TIDAL Rising: Luz Pinos

TIDAL Rising: Luz Pinos

Ecuadorian singer-songwriter Luz Pinos likes to make her listeners feel something when they play her music. She likes to tell her stories through her songwriting in hopes to establish a strong connection between the tracks and her fans, a connection similar to what she felt as a kid when she listened to the greats like Julio Jaramillo. Recently she sat down with TIDAL to share how she has evolved into the person she is today, stories from her childhood, and her debut album Mariposa Azul.

Get to know Luz Pinos a bit better and listen to her favorite songs of the moment in this playlist specially curated by the artist herself.

 

Tell us about Luz Pinos.

Well, who am I? That is a pretty strong question as I am still looking for these answers. What I can say is that I am a very sensible, transparent person. I love music and enjoy composing and connecting with people. Since I was a little girl I would listen to music and feel these strong feelings, I could always connect with the artist. My style is simple. I want it to be sincere. I don’t mind when my hair gets in my face. For my debut album cover I wanted the image to embody what I am in the inside. I remember showing the photo I chose for the cover to my mom and she said, “fix this little part of your hair here with Photoshop,” and I told her, “I like my hair on my face, I want it to feel real.”

 

Tell us more about your childhood.

I remember a lot of happiness. In my family we are 15 grandchildren and we are very close. We would run around the beach in nothing but our underwear when we were toddlers, my mom was kind of a hippie. We lived in a small village near the mountains called Cochancay. Everyone knew everyone in that village and we’d walk from house to house. I remember that one of the things we loved to do as kids was to play by the river, checking under rocks for tadpoles. It was a beautiful time because we were surrounded by nature and that was our way of having fun. We had a strong connection to nature. When we moved to the city, it was a good change but it was different. Being able to live my childhood in that way, it was magical.

 

You moved to New York at 18, tell us about that big change in your life.

Moving to Guayaquil from our little village was sort of like a shock, but it was a smooth transition for the most part. Now moving to New York was as if the world had changed. Because in Ecuador we didn’t really have the subway system the way it is here. It was also so different not having my family with me. If I ran out of food at home, if I needed clean clothes, it was all on me. To me all the different cultures in the same city are incredible. I would’ve never imagined it but I really love Korean food. This has all been very good for me because it has allowed me to grow as a person. Seven years after moving here I am still doing the same things, making music and now with my debut album I think I’ve been able to accomplish a lot of things. I do wish I could just go to Ecuador and see my family over the weekends. I miss being able to knock on a family members door and just showing up and being able to have a cup of coffee with them. To have a team to work with like I do now, I am really grateful and happy for that.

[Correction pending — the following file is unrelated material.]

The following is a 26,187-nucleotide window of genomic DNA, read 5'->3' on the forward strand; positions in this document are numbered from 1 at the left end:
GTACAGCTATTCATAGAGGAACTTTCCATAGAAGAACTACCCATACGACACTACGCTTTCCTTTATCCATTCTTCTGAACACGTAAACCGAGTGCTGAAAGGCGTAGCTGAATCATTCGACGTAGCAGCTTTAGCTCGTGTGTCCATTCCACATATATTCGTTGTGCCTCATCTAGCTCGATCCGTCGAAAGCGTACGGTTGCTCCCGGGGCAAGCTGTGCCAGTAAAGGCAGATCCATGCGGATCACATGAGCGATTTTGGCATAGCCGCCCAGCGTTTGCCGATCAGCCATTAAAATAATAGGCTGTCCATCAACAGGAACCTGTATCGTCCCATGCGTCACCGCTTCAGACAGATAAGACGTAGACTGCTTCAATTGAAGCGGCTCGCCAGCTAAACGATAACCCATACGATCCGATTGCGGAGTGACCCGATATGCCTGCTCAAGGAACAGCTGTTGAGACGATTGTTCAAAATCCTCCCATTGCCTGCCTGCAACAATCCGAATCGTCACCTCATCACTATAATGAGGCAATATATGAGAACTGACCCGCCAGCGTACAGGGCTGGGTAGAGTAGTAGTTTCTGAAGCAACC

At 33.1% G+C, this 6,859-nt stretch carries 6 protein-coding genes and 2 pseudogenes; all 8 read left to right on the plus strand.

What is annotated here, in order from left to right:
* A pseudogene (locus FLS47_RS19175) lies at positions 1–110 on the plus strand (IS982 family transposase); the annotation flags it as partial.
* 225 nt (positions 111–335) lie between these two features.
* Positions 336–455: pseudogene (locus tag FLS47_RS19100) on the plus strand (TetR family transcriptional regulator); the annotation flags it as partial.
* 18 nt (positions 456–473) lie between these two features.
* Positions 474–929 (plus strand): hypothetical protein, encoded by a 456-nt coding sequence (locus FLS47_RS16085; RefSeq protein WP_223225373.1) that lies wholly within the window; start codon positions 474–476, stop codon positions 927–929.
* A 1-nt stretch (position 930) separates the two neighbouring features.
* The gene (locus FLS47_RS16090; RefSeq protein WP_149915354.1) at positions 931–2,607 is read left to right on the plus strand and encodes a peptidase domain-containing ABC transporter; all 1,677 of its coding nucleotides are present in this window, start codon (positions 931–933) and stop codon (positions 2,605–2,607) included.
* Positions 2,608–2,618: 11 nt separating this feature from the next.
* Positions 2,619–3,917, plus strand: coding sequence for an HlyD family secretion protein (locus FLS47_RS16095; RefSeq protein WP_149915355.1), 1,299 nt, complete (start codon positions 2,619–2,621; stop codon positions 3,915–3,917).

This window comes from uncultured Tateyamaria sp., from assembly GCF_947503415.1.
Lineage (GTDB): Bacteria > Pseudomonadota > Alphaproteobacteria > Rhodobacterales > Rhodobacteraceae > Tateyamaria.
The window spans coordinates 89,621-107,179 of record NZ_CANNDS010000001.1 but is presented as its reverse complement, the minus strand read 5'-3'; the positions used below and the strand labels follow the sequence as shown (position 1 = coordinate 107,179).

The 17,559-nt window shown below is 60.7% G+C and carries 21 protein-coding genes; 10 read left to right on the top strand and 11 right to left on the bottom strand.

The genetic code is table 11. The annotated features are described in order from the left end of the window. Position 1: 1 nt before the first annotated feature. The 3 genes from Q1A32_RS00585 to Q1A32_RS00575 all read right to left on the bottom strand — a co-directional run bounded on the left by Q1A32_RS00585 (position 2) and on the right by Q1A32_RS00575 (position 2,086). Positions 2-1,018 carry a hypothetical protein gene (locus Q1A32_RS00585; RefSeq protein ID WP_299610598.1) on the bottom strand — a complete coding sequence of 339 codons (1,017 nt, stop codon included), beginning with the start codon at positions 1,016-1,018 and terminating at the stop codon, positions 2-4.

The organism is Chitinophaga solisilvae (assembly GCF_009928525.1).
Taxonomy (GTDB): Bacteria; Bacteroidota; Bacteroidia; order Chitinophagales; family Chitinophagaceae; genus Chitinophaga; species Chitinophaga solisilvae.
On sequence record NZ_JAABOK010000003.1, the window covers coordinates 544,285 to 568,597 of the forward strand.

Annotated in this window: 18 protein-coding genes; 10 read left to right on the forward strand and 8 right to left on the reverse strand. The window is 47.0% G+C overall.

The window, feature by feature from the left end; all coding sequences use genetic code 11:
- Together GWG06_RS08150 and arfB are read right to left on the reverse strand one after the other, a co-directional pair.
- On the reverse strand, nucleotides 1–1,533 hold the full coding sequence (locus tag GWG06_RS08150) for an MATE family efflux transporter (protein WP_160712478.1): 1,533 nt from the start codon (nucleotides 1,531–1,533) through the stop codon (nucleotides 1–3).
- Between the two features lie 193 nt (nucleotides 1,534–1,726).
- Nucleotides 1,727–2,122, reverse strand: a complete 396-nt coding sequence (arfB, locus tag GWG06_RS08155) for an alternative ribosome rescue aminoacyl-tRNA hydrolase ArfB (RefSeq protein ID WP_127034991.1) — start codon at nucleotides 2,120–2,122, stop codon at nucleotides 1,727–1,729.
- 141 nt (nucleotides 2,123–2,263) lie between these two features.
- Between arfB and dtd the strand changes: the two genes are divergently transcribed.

Your grandfather was very influential in your life, personally and for your music career. Tell us more about that.

I was very close to my grandfather, very close. He would always hold me by the hand and his hand compared to mine was huge. He was very loving and showed me all about music. Music for me has a special meaning because I feel connected to these beautiful memories I have of my grandfather.

 

When and how did you start singing and writing music?

Everyone would always be singing at home. My mom always had music playing in the house. To me it was very normal to just be singing at all times. When I was around 10 years old my grandfather would play pasillos, and he wanted me to sing pasillos. It’s a genre that has influenced my career and my music.

 

Tell us about some of the music in your latest album Mariposa Azul.

The song “Mariposa Azul” was a song I wrote around the time my grandfather passed away. Writing and composing was my way of coping with the loss. “Mozo” is a fun track, because life can be like that too. It’s a very sincere album. I was looking to be able to give the listener a pure connection to the music. I feel like the overall genre of this album if I had to choose would be South American pop. This genre I describe comes from listening to artists like Juan Luis Guerra and Carlos Vives, this is my fusion of what I grew up listening to.

 

Tell us more about the artists you admire and grew up listening to.

I admire Juan Quintero who is an Argentinian artist. Mercedes Sosa is one of the coolest songwriters; I am always listening to her music. I love Julio Jaramillo, as a composer and as an Ecuadorian artist. He has such a sweet voice and at the same time a strong personality. Ruben Blades, I love him! He is an incredible artist and a person who is very curious. There are so many artists that I admire, but I think the ones at the top of my list are Juan Luis Guerra, Carlos Vives, and Argentine singer, Mercedes Sosa.

 

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